What are chromosome conditions?
To the Point- Chromosome conditions are the result of an individual having a whole extra (also called trisomy) or missing (also called monosomy) chromosome. As humans, we typically have a total of 46 chromosomes, 23 inherited from our mom and 23 from our dad. An extra or missing chromosome may potentially cause physical birth defects or intellectual disabilities. That being said, there is much variability depending on what chromosome is involved. For example, individuals with X & Y chromosome variations may have very mild symptoms and may not even know they have a chromosome condition. Conversely, babies with an extra 13 or 18 chromosome typically do not survive very long after birth, and if they do they have severe physical birth defects and intellectual disability.
Genetics Review of Chromosome Conditions
To the Point: Most of the chromosome conditions identified during pregnancy involve an extra chromosome and are called trisomies, such as Down syndrome. Trisomies are the result of a “chromosome packaging error” in the maturing egg or sperm cell, which is not your fault.
Typically, there is nothing you can do to cause or prevent Down syndrome or other trisomies (Trisomy 13, Trisomy 18, X & Y chromosome variations). At this time, there are no known environmental or behavioral causes; it just happens.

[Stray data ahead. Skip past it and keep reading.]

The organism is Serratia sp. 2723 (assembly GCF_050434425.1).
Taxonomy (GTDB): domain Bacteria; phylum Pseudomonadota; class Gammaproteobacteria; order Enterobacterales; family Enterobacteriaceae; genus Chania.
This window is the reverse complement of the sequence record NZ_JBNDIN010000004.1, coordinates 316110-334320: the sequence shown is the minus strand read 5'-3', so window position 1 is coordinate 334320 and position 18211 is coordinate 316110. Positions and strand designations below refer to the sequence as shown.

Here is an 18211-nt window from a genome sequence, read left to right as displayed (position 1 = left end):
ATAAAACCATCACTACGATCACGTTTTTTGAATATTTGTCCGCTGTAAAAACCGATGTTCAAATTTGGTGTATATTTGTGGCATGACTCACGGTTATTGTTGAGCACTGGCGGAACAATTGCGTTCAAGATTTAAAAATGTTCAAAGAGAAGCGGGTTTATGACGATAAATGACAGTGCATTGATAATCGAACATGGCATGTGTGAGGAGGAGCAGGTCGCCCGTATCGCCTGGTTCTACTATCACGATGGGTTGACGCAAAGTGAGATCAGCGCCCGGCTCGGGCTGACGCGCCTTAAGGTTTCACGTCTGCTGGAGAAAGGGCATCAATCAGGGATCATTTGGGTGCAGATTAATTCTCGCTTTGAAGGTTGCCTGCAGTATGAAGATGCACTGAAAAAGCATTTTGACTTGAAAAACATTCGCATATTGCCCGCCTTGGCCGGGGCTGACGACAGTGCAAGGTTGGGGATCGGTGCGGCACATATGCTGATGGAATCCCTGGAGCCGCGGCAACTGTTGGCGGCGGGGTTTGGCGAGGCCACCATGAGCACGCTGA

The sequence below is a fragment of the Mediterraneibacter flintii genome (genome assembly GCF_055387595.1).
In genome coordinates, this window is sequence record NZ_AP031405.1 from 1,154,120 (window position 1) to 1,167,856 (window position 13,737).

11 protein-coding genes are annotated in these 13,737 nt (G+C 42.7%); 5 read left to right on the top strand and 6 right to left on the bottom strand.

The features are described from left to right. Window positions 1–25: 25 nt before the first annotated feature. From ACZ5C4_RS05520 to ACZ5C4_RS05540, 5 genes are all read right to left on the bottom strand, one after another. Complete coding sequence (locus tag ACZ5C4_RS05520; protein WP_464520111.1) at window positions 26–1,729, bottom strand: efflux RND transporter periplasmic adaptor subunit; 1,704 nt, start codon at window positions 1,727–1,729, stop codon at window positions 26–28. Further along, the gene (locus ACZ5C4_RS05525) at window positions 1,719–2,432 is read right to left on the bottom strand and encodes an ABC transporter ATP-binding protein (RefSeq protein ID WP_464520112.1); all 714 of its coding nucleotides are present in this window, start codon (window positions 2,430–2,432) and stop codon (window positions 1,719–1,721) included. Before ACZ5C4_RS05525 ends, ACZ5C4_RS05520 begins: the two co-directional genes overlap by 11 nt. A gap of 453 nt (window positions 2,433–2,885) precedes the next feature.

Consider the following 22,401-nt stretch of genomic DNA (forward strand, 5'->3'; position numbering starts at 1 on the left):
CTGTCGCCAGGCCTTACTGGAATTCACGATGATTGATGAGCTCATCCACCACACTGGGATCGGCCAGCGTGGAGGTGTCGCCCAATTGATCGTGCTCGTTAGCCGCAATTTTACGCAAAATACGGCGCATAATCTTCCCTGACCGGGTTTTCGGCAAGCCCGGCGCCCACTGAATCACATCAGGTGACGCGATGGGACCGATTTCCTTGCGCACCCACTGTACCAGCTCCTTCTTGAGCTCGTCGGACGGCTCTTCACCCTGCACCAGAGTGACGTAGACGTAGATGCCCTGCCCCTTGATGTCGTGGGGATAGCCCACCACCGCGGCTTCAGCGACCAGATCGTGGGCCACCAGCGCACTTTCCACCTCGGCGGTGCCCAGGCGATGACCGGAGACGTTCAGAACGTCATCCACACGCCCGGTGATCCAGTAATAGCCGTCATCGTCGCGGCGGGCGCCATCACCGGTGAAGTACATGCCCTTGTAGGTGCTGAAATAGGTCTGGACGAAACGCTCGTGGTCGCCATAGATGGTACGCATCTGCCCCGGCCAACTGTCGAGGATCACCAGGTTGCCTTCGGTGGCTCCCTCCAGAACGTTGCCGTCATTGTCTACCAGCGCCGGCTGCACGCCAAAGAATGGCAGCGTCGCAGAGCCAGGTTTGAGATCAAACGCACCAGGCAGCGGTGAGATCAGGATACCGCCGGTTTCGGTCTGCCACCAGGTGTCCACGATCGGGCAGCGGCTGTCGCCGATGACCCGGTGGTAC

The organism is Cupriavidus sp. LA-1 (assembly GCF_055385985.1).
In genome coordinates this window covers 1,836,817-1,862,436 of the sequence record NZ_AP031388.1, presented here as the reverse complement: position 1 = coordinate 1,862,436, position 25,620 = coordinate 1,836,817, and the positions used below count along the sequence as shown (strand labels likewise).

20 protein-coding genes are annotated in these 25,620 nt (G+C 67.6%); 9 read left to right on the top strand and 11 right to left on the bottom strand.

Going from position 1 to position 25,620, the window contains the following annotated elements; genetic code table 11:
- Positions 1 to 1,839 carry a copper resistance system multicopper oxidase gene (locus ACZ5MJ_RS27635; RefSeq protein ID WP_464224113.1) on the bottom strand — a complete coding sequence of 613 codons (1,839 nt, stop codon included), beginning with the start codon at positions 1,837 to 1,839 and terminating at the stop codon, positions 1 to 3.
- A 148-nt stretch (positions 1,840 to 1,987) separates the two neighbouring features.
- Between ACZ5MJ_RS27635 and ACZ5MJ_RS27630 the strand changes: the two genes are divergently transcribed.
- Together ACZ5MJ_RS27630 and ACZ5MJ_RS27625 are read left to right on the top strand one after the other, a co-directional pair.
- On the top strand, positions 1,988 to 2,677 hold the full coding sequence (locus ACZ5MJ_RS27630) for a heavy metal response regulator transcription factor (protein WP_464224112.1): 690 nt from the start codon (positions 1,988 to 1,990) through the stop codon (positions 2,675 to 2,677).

Now that we have that covered, let’s discuss how something like Down syndrome chromosome conditions involving an extra chromosome happen.
As was discussed in Genetics 101, mom’s egg and dad’s sperm each contribute 23 chromosomes to result in the baby having a total of 46 chromosomes or 23 pairs. But, mom’s egg and dad’s sperm don’t start with 23 chromosomes. They start with 46, and it isn’t until they go through a process of “maturing” that they end up with just the 23 chromosomes.
So, picture mom’s egg with the 46 (23 pairs). Prior to ovulation (release of the egg from the ovary), the 23 pairs of chromosomes essentially line up along the middle of the egg and are pulled apart, resulting in 23 of each chromosome in the mature egg. What occasionally can happen is that this process of the pairs being pulled apart does not go according to plan and a pair can essentially stick together, and the result can be the mature egg ending up with 2 of one particular chromosome instead of one as usual. So, when the sperm enters the picture and contributes its copy of that chromosome, the result is an embryo with 3 copies of one particular chromosome; 2 from mom and 1 from dad. This is a trisomy. This “chromosome packaging error” can happen in the egg or the sperm cell.
Information about Specific Chromosome Conditions